Photo courtesy of Avery Schneider, WBFOAvery Schneider, NPR member station WBFO’s lead health reporter, found useful inspiration in a Health Journalism 2017 panel on health disparities and costs. Months later, it led him to a barber shop in Western New York to report on how one program is targeting barber shops to expand access to cardiovascular health care.
In the midst of a conference, sometimes the story is hard to see – or hear.
But for one AHCJ member, Avery Schneider of Western New York’s WBFO, a panel discussion on the social determinants of health helped ignite a story idea months later when contacted about a new health program in the area. Continue reading
It’s long been known that 5 percent of all Medicare patients account for more than half of Medicare spending.
In addition, the top 1 percent of the sickest and most vulnerable Medicare patients consume 23 percent of Medicare resources, largely because of the severity of their illness but also because their conditions frequently are not managed well. Repeatedly they travel a painful journey among hospital emergency departments, nursing homes and hospital readmissions, in the process racking up huge medical bills, exposing themselves to hospital-acquired infections and bedsores. In the process, they often lose control of their lives. Continue reading
Photo: Susan Heavey/AHCJThe Hastings Center’s Nancy Berlinger discussed health issues that refugees and undocumented immigrants face in the United States at a #AHCJ17 panel that included Bassem Chaaban (right) of the Islamic Society of Central Florida.
For Ghassan, a Syrian refugee seeking asylum after arriving in the United States about two years ago, a recent visit to the emergency room was not a choice but a necessity.
Without access to health insurance coverage, the Syrian father who had fled the war there found himself receiving charity care following an accident. Later, problems with his knee again put him on the receiving end of care without coverage. He had worked for 20-some years in Syria, he said, but found it hard to work with his leg pain. Continue reading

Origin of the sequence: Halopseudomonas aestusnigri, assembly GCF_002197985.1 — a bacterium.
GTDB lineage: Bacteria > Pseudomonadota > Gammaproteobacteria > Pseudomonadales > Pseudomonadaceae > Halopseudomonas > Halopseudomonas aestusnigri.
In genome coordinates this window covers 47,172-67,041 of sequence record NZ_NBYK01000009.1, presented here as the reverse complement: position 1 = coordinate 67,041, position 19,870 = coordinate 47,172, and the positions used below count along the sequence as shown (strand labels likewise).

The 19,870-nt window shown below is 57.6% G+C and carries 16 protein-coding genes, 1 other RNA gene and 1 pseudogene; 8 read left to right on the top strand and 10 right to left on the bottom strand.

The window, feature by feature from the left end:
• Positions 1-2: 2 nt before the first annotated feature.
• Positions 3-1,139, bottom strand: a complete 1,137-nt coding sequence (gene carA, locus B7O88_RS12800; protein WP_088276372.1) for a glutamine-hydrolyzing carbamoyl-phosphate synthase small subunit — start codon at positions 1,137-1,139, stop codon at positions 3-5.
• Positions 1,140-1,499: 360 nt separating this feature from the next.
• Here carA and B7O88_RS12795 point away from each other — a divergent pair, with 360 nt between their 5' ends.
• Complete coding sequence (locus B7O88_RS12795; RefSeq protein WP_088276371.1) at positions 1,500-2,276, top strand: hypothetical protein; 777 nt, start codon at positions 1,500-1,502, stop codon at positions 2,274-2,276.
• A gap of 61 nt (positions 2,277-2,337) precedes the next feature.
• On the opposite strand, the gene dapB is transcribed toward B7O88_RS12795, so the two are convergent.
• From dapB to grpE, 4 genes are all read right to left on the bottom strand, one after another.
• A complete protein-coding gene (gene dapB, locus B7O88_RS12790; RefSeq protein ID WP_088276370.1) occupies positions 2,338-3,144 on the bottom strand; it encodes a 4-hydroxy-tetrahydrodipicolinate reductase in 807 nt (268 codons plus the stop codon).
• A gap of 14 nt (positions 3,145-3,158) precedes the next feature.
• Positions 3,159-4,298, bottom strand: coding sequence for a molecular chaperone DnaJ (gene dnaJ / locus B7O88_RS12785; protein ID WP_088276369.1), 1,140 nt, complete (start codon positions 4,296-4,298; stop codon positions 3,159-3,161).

Photo: Pia Christensen/AHCJPanelist Mary Foley focused on the potential changes in financing of oral health programs that serve the public during a discussion at Health Journalism 2017.
It is hard to know, amid the ongoing battle to reshape the nation’s health care system, what the future holds for dental care.
Panelists at Health Journalism 2017 tackled the unknown yet crucial territory that lies ahead in a session entitled “Oral Health Stories to Watch in 2017.” Speakers encouraged the reporters in the audience to remember to ask good questions about dental services as they cover their beats in the months ahead. Continue reading
Photo: Pia Christensen/AHCJBara Vaida (speaking) moderated a panel full of advice for freelancers on how to keep their careers rewarding. Lynette Clemetson, director of the Wallace House for Knight-Wallace fellowships, talked about the value of a mid-career fellowship to reposition a journalist’s career.
Journalists desiring to keep their freelance career fresh might consider writing new types of stories for different publications, says Laura Beil.
Beil is a Dallas-based independent journalist who typically doesn’t write about sports but decided to change it up a bit recently by successfully pitching and writing an article about obesity among high school football players. Continue reading